Sadly, as you make your way closer to city life and farther from the source of cultivation and its origins, food loses its soul purpose. Appreciation for the magical life force that food has provided mankind throughout history gets lost. This became very apparent to me when I drove from Los Angeles to New Jersey, back in 1999. I stopped in many places along the way during this eleven-day road trip. This cross-country journey opened up my eyes and planted seeds of inspiration in my mind as to how food is literally a roadmap to and through other cultures. It was just as important as the roadmap I was using to navigate my way back to the east coast. Food is the root and essence of a real travel experience to learn about its people—period!

    I experienced this once again a few years later while working and studying in Italy. I realized that most of the great restaurants were often located in rural areas scattered throughout Italy. The locals explained to me that in every region of Italy, the cuisine is very traditional, with a great connection to the local products of that particular area. A famous restaurant representing its region must be near to the source of the ingredients represented on its menu. My cooking background up until this point had brought me to big cities such as London, New York, Los Angles, and even Miami. As an American-minded person, big cities are where the swanky, sexy, award-winning, “famous chefs” and restaurants were. However, I came to realize that in Italy, it was quite the opposite. What was important for regional restaurants was that they were located in the smaller cities, villages, or rural locations for the most part. This provided them with close proximity to the farms and the local specialty producers that they relied on. With this closeness, it is much easier to showcase the freshness and the special qualities of locally-grown products, while keeping true to tradition. Ultimately and most importantly this translates to keeping intact the integrity of classic dishes by using the simplest and freshest of ingredients that are locally grown.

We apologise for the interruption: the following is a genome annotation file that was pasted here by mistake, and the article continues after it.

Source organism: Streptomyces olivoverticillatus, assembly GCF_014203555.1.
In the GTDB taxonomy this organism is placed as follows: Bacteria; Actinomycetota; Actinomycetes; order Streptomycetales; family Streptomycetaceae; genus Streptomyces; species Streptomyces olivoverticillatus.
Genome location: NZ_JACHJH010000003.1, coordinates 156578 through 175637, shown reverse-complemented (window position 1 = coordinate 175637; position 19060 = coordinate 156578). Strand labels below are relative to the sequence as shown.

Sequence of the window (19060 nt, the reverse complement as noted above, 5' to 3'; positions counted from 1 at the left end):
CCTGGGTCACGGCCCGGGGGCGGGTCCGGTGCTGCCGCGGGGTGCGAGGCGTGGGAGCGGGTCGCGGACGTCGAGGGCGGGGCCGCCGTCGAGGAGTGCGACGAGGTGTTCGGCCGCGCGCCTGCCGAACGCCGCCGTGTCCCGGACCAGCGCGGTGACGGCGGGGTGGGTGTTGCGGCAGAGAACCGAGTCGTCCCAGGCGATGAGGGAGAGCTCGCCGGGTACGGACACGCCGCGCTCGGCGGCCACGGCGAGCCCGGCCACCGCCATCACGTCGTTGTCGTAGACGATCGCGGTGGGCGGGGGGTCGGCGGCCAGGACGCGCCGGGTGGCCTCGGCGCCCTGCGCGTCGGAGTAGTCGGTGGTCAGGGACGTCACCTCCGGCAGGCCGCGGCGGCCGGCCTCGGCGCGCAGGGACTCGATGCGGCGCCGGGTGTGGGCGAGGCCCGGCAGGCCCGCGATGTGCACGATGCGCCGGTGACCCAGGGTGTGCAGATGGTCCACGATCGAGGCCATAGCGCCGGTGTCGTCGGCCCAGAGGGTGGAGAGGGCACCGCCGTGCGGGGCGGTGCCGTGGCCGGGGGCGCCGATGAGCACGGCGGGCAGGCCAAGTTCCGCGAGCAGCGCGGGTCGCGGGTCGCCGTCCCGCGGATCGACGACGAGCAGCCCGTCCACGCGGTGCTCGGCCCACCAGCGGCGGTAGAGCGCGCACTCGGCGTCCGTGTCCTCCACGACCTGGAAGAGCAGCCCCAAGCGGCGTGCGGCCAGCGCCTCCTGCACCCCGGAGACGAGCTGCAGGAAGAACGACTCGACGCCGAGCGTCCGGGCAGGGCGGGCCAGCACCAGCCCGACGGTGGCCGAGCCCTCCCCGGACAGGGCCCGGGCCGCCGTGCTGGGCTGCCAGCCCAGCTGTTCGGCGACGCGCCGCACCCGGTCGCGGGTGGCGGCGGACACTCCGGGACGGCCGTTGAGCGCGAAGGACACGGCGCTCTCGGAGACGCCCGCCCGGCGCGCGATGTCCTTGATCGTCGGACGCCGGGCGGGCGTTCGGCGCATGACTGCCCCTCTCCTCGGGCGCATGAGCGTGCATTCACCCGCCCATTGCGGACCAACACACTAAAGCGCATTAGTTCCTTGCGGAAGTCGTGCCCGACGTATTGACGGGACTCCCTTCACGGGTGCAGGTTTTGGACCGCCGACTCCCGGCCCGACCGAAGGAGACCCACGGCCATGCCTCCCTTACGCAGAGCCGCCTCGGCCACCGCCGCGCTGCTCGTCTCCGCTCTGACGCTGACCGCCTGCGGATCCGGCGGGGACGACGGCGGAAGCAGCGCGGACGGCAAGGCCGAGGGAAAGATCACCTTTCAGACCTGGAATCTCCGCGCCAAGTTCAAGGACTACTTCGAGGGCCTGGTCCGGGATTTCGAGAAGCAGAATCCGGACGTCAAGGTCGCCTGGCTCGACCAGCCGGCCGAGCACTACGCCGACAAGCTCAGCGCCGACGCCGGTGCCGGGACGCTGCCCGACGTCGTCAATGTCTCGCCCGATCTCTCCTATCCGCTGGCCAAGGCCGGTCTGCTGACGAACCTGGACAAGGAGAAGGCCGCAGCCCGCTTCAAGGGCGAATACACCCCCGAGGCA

An Italian chef friend explained this to me. He made mention that Dover sole would not be flown in from England, to land in the city of Bologna, to eventually end up as someone’s dinner in a countryside restaurant in the Emilia Romagna region. This would be a food crime in Italy! In Italy, chefs don’t worry so much about the Michelin stars—that is French. Or the “cool” big city restaurants—that’s American.

    Here are some words of wisdom to all you aspiring young chefs out there that want to cook in Italy. When in Italy try to think and cook like an Italian, and you will return home a much better chef for it. The first step starts with a deep connection to the land and the ingredients it provides. If you approach cooking in this way it can create a pivotal and great positive change in your cooking and culinary career.

    Travel will open your eyes but a willingness to learn and be open to new ideas is what opens up your mind.

    If you cook with this in mind, no matter where you go in the world, it will empower your overall character as a chef. Basically, the more you travel within the United States or abroad, the more you will see firsthand the importance of rural agricultural centers. Eventually, through your traveler’s eyes, you will begin to see the reality and importance of what a true blessing food is. Ultimately creating an immense appreciation for it in you.

    Chef Franco at a farmer’s market in Omaha, Nebraska.